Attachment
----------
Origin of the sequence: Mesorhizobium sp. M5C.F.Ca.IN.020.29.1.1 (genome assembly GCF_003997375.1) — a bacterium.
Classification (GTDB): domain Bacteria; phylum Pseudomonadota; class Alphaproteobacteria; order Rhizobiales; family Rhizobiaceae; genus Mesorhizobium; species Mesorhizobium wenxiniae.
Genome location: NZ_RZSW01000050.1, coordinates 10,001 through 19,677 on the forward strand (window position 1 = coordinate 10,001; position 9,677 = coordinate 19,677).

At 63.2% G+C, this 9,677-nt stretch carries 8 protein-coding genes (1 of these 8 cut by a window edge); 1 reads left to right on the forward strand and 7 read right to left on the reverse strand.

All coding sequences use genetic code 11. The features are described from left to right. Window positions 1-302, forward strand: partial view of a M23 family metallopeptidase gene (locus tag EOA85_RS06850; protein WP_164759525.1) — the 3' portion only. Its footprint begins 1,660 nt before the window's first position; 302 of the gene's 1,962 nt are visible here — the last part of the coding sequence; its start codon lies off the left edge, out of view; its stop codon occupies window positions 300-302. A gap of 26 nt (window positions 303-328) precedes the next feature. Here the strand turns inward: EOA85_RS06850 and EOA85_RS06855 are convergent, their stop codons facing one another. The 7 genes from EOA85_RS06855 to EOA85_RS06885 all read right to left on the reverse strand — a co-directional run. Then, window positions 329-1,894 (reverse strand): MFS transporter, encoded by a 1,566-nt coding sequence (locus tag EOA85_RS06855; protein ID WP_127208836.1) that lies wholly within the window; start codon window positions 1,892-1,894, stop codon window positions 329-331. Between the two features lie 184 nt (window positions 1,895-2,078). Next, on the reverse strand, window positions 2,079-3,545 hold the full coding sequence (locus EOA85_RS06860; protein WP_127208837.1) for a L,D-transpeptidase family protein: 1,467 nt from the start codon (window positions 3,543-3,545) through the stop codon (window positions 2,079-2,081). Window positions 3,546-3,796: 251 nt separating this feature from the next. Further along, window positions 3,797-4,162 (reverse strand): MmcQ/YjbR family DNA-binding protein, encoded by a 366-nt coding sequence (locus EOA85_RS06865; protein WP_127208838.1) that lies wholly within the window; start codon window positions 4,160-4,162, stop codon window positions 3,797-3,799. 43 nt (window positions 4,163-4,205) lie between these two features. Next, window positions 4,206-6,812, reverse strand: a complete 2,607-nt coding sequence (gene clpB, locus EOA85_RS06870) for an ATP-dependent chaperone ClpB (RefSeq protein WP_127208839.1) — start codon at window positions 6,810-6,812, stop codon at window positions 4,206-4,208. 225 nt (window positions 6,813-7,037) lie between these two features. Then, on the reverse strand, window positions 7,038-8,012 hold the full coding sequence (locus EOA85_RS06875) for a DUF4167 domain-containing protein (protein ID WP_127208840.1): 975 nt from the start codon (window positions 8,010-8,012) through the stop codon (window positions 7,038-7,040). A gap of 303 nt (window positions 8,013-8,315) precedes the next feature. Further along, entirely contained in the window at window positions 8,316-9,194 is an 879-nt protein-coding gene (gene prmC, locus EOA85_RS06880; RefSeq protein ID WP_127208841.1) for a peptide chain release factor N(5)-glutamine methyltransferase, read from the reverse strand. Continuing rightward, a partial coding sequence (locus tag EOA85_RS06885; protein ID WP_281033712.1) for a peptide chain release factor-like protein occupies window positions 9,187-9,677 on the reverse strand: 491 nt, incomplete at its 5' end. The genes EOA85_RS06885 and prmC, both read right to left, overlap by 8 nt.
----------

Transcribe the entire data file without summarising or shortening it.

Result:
Origin of the sequence: Mesorhizobium sp. M5C.F.Ca.IN.020.29.1.1 (genome assembly GCF_003997375.1) — a bacterium.
Classification (GTDB): domain Bacteria; phylum Pseudomonadota; class Alphaproteobacteria; order Rhizobiales; family Rhizobiaceae; genus Mesorhizobium; species Mesorhizobium wenxiniae.
Genome location: NZ_RZSW01000050.1, coordinates 10,001 through 19,677 on the forward strand (window position 1 = coordinate 10,001; position 9,677 = coordinate 19,677).

At 63.2% G+C, this 9,677-nt stretch carries 8 protein-coding genes (1 of these 8 cut by a window edge); 1 reads left to right on the forward strand and 7 read right to left on the reverse strand.

All coding sequences use genetic code 11. The features are described from left to right. Window positions 1-302, forward strand: partial view of a M23 family metallopeptidase gene (locus tag EOA85_RS06850; protein WP_164759525.1) — the 3' portion only. Its footprint begins 1,660 nt before the window's first position; 302 of the gene's 1,962 nt are visible here — the last part of the coding sequence; its start codon lies off the left edge, out of view; its stop codon occupies window positions 300-302. A gap of 26 nt (window positions 303-328) precedes the next feature. Here the strand turns inward: EOA85_RS06850 and EOA85_RS06855 are convergent, their stop codons facing one another. The 7 genes from EOA85_RS06855 to EOA85_RS06885 all read right to left on the reverse strand — a co-directional run. Then, window positions 329-1,894 (reverse strand): MFS transporter, encoded by a 1,566-nt coding sequence (locus tag EOA85_RS06855; protein ID WP_127208836.1) that lies wholly within the window; start codon window positions 1,892-1,894, stop codon window positions 329-331. Between the two features lie 184 nt (window positions 1,895-2,078). Next, on the reverse strand, window positions 2,079-3,545 hold the full coding sequence (locus EOA85_RS06860; protein WP_127208837.1) for a L,D-transpeptidase family protein: 1,467 nt from the start codon (window positions 3,543-3,545) through the stop codon (window positions 2,079-2,081). Window positions 3,546-3,796: 251 nt separating this feature from the next. Further along, window positions 3,797-4,162 (reverse strand): MmcQ/YjbR family DNA-binding protein, encoded by a 366-nt coding sequence (locus EOA85_RS06865; protein WP_127208838.1) that lies wholly within the window; start codon window positions 4,160-4,162, stop codon window positions 3,797-3,799. 43 nt (window positions 4,163-4,205) lie between these two features. Next, window positions 4,206-6,812, reverse strand: a complete 2,607-nt coding sequence (gene clpB, locus EOA85_RS06870) for an ATP-dependent chaperone ClpB (RefSeq protein WP_127208839.1) — start codon at window positions 6,810-6,812, stop codon at window positions 4,206-4,208. 225 nt (window positions 6,813-7,037) lie between these two features. Then, on the reverse strand, window positions 7,038-8,012 hold the full coding sequence (locus EOA85_RS06875) for a DUF4167 domain-containing protein (protein ID WP_127208840.1): 975 nt from the start codon (window positions 8,010-8,012) through the stop codon (window positions 7,038-7,040). A gap of 303 nt (window positions 8,013-8,315) precedes the next feature. Further along, entirely contained in the window at window positions 8,316-9,194 is an 879-nt protein-coding gene (gene prmC, locus EOA85_RS06880; RefSeq protein ID WP_127208841.1) for a peptide chain release factor N(5)-glutamine methyltransferase, read from the reverse strand. Continuing rightward, a partial coding sequence (locus tag EOA85_RS06885; protein ID WP_281033712.1) for a peptide chain release factor-like protein occupies window positions 9,187-9,677 on the reverse strand: 491 nt, incomplete at its 5' end. The genes EOA85_RS06885 and prmC, both read right to left, overlap by 8 nt.